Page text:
3. Edmodo. Carol J. Carter, expert in student success and transition asks, “Have you ever wished you could connect your students with students across the world? What about provide a once in a lifetime experience to your students without having to leave the classroom?” Carol believes that Edmodo is the answer.  A classroom of 5th graders has recently put this new social media platform to the test as they connect with other students around the world. The Quad City Times reports that about two dozen students participating in an Extended Learning Program project are communicating online with students across the country as well as in Canada, Japan, China, India, and Poland in an effort to put together projects about their daily lives and the things that make them different and the same. The students communicate through Edmodo, an online social network designed for teachers and students that is formatted similar to Facebook. The teams are assigned topics for their projects based on an aspect of their everyday lives, such as food, clothing, celebrations, housing, transportation and school.

Watch this neat video from Edmodo to see for yourself how Edmodo can revolutionize social media and cross-cultural connectivity in your classroom.

4. ePals: The reach of the ePals Global Community™, which includes 200 countries and territories, provides a powerful network effect that brings together students and educators based on areas of learning and geography. Unlike traditional social networks, where a person usually connects solely with people he or she knows in the “real world,” the ePals network connects students both “down the block” and literally around the globe with people they may not know, but with whom they share a common interest. For example, a high school class studying Chinese may use ePals to connect with a class in China that is studying English. These interactions help students in both countries learn the language and experience some of the culture through this real-world connection. (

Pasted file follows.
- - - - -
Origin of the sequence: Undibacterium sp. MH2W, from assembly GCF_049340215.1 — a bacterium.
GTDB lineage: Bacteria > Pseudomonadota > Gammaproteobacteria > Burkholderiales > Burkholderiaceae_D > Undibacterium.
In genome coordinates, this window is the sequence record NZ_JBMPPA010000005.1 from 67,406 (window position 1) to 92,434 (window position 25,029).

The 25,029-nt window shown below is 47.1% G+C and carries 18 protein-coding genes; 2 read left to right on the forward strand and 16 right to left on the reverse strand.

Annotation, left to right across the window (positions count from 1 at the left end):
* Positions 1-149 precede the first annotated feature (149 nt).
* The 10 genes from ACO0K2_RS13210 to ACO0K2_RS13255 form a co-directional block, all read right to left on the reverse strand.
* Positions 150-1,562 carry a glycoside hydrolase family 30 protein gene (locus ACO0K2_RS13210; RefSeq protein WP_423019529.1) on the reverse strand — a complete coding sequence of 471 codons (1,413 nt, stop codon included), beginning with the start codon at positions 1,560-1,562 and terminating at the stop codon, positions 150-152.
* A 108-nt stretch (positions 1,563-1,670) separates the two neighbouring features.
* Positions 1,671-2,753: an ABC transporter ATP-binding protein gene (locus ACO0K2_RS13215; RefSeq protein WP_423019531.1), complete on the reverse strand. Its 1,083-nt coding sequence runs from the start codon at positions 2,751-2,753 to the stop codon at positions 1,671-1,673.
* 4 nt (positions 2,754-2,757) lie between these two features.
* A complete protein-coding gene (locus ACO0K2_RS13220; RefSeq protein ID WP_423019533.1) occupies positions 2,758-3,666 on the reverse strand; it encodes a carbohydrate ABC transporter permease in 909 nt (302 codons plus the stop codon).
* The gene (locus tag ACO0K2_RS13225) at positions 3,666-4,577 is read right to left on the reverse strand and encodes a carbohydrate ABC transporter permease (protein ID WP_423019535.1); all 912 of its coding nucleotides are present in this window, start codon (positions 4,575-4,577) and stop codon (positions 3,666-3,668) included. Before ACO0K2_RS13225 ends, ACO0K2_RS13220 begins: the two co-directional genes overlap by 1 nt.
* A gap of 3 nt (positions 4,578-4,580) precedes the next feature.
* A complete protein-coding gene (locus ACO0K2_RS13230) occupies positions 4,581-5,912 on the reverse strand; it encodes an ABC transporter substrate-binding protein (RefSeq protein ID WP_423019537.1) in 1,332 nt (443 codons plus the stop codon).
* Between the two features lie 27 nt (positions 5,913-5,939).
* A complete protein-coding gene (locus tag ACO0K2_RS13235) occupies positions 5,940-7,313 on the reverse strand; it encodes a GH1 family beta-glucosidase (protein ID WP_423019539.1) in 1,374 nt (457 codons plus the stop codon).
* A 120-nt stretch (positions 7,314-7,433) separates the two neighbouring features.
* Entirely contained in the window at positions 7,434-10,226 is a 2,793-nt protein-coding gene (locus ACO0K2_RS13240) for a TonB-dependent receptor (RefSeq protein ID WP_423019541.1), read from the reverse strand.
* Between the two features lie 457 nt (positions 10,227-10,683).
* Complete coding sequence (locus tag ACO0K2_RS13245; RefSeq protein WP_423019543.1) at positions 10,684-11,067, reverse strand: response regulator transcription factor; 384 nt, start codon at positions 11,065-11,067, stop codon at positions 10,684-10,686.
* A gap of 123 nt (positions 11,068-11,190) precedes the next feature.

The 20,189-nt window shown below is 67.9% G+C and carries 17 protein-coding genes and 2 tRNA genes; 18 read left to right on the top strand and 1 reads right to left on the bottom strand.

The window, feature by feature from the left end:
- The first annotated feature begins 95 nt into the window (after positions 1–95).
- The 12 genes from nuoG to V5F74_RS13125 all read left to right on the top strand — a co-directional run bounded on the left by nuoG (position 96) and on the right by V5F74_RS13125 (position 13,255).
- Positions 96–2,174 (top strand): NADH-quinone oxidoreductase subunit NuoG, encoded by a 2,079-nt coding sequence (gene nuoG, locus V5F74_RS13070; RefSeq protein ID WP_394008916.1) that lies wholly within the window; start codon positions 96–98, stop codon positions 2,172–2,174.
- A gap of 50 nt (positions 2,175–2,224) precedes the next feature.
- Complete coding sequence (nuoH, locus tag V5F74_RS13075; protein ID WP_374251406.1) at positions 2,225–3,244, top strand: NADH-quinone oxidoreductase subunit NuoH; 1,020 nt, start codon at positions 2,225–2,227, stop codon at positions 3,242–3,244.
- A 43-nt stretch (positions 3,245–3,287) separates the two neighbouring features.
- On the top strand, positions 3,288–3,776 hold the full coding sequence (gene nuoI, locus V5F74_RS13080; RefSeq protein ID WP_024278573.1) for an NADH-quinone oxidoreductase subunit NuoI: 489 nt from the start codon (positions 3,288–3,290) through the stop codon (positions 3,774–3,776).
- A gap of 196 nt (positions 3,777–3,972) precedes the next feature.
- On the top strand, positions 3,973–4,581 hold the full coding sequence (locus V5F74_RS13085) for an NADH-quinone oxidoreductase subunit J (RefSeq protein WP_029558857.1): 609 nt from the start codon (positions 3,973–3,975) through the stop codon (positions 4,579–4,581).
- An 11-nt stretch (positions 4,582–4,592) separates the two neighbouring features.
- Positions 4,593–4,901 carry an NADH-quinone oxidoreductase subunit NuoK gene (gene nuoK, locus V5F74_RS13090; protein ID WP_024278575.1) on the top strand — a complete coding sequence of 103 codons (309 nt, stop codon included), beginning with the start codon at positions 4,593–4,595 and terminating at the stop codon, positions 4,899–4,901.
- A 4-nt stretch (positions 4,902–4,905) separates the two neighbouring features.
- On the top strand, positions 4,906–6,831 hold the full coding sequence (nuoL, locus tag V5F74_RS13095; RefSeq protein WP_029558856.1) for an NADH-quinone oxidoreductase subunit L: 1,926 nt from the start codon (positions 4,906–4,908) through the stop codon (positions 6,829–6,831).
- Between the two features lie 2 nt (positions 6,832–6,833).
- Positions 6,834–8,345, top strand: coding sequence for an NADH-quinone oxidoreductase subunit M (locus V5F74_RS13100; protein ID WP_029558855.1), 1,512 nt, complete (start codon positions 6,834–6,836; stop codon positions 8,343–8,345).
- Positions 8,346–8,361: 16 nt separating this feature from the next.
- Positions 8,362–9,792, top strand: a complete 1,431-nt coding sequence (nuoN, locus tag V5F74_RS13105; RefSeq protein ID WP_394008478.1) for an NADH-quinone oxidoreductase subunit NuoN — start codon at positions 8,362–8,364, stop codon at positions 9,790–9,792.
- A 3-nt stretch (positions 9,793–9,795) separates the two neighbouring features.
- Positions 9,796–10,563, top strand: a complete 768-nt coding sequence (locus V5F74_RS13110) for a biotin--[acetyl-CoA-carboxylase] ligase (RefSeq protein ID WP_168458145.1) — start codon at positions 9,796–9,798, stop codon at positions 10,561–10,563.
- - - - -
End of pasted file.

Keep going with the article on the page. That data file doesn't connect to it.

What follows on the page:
6354862031_b8b1927516_b.jpg5. Facebook: Although Facebook has historically been used as a tool for people to manage their social lives, in recent years, more people have been using the social networking site for managing their professional contacts.  Corporations and organizations are using it, too: Facebook is now a hot spot for all types of businesses to better connect with their audiences.  Likewise, teachers and students are now finding new ways to draw educational value and global connectedness from the network.  Outside of the classroom, teachers and students can “like” pages that reflect their interests and connect with people who share the same passions all around the world. Inside the classroom, teachers can make classroom-only groups to share articles, videos, or photos and start class discussions. Also, Facebook pages like The Global Education Collaborative are designed specifically to connect classrooms across the globe. Example posts from this page read: “Seeking teachers in China for online penpal exchange”, and “documentary available online to GEC attendees: Carol Black’s Schooling the World.”

chart.JPGSocial Media is a growing opportunity to expand our personal network, to learn about the world around us and to share knowledge, experience, and ideas across all cultures. Social media has a place in both our personal and professional lives and is, without a doubt, a very real part of our education.

Photo Credits: NGEP Geo-Literacy Campaign Photographs 2011
–Julia from My Wonderful World